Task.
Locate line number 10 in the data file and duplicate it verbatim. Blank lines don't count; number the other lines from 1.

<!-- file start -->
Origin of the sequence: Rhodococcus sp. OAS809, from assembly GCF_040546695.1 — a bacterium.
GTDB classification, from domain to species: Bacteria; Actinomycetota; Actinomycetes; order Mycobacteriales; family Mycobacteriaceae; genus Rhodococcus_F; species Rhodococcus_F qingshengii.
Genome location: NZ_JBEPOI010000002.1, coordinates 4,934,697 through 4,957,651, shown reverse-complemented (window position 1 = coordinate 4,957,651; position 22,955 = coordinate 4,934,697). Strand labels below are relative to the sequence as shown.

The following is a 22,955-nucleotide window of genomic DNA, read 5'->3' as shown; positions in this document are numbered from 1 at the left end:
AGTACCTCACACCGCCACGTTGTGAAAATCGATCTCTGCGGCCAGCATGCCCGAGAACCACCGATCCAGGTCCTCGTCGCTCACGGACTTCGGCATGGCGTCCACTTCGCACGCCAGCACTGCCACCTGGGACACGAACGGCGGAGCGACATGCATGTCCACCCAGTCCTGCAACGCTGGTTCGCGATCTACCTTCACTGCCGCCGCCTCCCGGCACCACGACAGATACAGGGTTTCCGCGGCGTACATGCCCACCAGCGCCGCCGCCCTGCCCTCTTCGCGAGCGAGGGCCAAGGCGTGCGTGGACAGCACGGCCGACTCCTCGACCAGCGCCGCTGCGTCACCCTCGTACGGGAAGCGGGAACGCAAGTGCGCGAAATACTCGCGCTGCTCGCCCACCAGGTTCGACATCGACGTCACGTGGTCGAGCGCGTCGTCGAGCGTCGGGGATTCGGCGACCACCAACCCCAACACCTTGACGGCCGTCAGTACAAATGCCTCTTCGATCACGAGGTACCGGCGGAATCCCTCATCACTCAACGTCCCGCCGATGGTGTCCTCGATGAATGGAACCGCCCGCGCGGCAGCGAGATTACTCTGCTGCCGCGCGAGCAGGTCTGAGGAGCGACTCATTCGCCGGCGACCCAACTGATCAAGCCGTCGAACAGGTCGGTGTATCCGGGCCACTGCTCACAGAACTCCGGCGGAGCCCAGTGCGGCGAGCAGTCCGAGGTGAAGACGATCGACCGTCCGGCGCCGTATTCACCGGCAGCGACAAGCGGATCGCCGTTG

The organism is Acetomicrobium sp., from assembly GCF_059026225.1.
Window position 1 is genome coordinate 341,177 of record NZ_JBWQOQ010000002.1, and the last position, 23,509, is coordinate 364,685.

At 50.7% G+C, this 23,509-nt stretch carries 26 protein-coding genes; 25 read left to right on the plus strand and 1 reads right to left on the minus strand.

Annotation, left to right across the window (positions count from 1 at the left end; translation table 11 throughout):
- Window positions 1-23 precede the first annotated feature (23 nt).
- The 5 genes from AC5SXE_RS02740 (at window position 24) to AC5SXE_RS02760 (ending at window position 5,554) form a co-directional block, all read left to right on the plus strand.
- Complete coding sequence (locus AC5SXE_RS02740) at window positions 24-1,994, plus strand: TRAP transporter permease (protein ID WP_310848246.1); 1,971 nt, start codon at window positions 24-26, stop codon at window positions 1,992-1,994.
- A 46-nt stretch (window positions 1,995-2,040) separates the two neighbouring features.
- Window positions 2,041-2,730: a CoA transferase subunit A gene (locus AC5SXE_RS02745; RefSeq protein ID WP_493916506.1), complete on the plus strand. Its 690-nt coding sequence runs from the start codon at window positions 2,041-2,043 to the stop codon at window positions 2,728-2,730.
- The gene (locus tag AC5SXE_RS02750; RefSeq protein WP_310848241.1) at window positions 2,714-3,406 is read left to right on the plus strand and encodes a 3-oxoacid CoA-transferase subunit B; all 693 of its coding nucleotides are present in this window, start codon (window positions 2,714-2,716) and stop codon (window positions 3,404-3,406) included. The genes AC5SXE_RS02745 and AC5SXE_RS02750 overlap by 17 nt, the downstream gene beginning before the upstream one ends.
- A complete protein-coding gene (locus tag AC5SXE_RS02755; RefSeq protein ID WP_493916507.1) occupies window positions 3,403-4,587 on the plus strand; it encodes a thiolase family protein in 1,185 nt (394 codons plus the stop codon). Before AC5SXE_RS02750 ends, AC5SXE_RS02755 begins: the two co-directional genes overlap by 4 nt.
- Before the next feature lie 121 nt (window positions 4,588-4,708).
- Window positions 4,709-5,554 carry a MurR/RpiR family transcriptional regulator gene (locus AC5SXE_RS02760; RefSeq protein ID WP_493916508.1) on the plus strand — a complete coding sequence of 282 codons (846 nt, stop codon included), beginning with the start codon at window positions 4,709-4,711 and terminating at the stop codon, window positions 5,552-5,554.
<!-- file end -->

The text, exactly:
- Window positions 1-23 precede the first annotated feature (23 nt).